56 World Leaders Call for Nuclear Abolition
Gem Romuld / International Campaign to Abolish Nuclear Weapons, Australia
Special to Environmentalists Against War
(September 20, 2020) — We’re excited to share with you an open letter from former presidents, prime ministers, foreign ministers and defense ministers in countries allied to nuclear-armed states, in support of the Treaty on the Prohibition of Nuclear Weapons.
Released today, it has been signed by 56 people in 22 countries, including former UN Secretary-General Ban Ki-moon and two former Secretary-Generals of NATO, Javier Solana and Willy Claes.
The former leaders and ministers state that their countries, by claiming protection from an ally’s nuclear forces, are “promoting the dangerous and misguided belief that nuclear weapons enhance security” and “perpetuating nuclear dangers” when they should instead be “enabling progress towards a world free of nuclear weapons”. They urge current leaders to “show courage and boldness — and join the treaty”.
You can find the full letter with the list of co-signers on the ICAN website (and below) and an article about it in the New York Times (also available below).
The co-signers are from Albania, Belgium, Canada, Croatia, Czech Republic, Denmark, Germany, Greece, Hungary, Iceland, Italy, Japan, Latvia, the Netherlands, Norway, Poland, Portugal, Slovakia, Slovenia, South Korea, Spain and Turkey. They have joined forces in this letter, demonstrating significant high-level support for the treaty within nuclear-allied countries. We hope it will inspire current decision-makers to push harder for the ban.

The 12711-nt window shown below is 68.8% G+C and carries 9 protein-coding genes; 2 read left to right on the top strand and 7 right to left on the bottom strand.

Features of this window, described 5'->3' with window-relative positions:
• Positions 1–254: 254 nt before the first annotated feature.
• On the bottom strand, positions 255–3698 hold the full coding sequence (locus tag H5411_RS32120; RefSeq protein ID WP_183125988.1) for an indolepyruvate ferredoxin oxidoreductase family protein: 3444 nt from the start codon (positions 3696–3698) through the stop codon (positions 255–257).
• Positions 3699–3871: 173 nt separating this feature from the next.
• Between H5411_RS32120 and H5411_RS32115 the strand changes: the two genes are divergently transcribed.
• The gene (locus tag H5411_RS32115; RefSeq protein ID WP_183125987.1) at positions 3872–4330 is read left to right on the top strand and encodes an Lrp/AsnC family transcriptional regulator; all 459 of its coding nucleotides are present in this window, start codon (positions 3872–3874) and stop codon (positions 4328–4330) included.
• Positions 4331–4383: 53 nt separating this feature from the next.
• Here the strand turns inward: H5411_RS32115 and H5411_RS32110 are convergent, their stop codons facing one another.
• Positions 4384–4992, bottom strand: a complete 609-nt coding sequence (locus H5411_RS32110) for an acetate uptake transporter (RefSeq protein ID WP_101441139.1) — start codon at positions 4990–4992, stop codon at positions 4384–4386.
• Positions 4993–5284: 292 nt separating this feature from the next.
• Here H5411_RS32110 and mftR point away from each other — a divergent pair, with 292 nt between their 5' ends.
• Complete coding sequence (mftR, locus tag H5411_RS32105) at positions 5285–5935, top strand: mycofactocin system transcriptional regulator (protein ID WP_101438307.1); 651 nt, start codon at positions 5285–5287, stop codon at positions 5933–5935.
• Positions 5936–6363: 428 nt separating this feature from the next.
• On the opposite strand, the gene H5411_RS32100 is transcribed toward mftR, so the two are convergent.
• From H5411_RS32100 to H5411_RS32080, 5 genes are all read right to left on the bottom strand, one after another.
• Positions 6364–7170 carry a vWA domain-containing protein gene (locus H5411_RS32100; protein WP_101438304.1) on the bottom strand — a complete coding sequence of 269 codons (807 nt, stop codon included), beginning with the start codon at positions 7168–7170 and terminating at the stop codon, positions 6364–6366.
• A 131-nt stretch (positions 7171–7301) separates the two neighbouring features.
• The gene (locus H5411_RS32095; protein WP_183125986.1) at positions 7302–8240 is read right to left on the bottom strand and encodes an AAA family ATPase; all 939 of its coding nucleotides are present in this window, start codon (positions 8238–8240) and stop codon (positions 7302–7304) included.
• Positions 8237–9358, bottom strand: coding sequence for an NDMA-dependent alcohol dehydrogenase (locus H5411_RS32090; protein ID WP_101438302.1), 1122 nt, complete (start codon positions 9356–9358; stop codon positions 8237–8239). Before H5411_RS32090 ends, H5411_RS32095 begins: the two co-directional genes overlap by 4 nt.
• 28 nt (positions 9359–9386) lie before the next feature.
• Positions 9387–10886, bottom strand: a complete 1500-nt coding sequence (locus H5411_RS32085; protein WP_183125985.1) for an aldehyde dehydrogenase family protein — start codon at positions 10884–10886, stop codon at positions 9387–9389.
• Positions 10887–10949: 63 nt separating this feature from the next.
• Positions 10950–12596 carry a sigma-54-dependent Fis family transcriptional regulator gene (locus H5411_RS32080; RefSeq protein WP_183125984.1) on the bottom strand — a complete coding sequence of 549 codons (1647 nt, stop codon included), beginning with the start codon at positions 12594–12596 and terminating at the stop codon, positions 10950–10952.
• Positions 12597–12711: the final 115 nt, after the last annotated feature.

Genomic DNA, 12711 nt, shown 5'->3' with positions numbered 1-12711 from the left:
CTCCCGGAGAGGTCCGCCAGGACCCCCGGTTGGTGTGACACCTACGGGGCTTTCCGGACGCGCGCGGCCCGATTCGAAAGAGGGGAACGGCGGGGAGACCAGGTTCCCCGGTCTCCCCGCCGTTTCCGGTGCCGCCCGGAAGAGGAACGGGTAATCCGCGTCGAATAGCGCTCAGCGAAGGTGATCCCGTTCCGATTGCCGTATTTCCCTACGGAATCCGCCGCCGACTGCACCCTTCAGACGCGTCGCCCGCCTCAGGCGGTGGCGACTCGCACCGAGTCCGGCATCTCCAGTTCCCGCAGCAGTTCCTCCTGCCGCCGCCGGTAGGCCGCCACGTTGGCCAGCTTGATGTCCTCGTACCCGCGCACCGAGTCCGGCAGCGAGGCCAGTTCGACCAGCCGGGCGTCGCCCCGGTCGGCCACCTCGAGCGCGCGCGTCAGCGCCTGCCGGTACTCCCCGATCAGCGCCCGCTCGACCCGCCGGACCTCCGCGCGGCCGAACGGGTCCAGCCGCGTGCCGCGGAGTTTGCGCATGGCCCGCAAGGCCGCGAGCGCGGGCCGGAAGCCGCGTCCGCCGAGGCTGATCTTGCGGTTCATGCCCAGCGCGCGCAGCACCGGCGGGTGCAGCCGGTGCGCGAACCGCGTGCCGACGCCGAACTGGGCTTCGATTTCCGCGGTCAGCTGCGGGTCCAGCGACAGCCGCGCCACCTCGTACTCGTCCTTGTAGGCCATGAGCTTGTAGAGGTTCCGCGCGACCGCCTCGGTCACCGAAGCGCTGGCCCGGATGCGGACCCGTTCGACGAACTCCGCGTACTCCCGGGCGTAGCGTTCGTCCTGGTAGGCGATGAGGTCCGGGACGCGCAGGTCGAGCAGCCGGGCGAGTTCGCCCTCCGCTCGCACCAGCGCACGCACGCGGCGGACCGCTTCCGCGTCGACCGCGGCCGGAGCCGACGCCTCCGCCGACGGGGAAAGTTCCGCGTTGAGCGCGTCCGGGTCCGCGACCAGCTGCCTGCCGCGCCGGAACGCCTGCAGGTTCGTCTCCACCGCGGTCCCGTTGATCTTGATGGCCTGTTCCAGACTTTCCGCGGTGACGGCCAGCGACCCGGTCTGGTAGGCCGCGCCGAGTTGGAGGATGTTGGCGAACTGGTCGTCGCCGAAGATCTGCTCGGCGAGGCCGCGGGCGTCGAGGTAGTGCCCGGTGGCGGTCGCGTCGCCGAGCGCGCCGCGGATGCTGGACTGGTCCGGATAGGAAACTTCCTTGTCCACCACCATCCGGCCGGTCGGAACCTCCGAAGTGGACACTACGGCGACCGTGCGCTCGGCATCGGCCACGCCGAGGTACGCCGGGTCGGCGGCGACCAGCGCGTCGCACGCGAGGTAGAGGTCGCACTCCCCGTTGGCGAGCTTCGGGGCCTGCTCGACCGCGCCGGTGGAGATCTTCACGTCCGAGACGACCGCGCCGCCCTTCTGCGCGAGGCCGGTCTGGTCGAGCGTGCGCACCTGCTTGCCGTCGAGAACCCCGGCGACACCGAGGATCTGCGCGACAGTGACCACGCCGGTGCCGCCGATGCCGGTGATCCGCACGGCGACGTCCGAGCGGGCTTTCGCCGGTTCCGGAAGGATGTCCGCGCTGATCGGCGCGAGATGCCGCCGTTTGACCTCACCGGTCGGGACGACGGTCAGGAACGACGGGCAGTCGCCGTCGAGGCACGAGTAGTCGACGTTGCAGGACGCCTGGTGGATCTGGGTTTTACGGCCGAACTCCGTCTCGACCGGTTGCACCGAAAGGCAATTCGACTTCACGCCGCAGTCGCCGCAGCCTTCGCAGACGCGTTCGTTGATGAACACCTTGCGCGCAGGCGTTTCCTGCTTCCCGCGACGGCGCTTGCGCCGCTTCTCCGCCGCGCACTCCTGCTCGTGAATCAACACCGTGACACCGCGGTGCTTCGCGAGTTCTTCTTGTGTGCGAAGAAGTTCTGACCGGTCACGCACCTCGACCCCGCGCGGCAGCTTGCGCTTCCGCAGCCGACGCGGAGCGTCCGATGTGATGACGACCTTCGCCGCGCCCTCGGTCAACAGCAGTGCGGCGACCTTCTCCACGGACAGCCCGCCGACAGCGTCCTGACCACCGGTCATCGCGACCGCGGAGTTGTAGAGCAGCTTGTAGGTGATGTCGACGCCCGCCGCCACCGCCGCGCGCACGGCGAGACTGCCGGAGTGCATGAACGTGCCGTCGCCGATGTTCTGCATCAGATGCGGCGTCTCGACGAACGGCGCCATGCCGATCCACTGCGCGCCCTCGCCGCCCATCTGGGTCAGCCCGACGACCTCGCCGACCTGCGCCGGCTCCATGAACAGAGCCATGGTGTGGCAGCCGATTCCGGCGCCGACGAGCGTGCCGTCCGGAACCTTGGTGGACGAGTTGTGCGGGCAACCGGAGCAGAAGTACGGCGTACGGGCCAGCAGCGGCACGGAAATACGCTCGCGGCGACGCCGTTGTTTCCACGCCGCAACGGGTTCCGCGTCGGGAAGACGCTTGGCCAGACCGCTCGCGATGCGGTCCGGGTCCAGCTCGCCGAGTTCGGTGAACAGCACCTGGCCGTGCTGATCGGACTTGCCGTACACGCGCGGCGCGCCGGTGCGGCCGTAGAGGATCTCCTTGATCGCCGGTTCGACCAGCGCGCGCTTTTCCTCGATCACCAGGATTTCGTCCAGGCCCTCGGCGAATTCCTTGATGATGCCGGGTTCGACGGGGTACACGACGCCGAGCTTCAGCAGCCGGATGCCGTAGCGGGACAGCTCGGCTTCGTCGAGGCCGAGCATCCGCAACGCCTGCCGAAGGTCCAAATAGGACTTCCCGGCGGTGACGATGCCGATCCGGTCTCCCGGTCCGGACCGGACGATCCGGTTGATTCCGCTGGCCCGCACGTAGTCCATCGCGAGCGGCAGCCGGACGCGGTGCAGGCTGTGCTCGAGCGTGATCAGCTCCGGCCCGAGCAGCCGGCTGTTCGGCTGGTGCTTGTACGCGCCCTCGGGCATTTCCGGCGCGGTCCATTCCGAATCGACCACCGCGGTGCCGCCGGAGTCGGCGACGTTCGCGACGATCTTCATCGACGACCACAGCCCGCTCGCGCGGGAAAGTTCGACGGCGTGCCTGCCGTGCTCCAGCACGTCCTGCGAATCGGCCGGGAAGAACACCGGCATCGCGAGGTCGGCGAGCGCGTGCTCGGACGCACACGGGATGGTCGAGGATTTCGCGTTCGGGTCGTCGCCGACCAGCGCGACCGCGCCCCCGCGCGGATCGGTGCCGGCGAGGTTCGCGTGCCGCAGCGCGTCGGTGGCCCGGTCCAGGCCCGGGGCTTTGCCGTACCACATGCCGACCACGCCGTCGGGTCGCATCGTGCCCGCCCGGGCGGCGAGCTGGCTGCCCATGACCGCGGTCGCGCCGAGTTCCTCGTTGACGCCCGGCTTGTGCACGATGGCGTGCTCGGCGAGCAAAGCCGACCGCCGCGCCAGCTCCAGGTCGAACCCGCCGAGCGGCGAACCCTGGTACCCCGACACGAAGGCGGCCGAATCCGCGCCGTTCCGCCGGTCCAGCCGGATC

56 Former Leaders and Ministers of US Allies Urge States to Join the Nuclear Weapon Ban Treaty
International Campaign Against Nuclear Weapons
This open letter in support of the 2017 Treaty on the Prohibition of Nuclear Weapons has been signed by 56 former presidents, prime ministers, foreign ministers and defense ministers from 20 NATO member states, as well as Japan and South Korea. All of these states currently claim protection from US nuclear weapons and have not yet joined the treaty. The letter will be sent to the current leaders of these states. The co-signers include the former UN secretary-general Ban Ki-moon and two former NATO secretaries-general, Javier Solana and Willy Claes.
Open Letter in Support of the 2017 Treaty on the Prohibition of Nuclear Weapons
The coronavirus pandemic has starkly demonstrated the urgent need for greater international cooperation to address all major threats to the health and welfare of humankind. Paramount among them is the threat of nuclear war. The risk of a nuclear weapon detonation today — whether by accident, miscalculation or design — appears to be increasing, with the recent deployment of new types of nuclear weapons, the abandonment of longstanding arms control agreements, and the very real danger of cyber-attacks on nuclear infrastructure.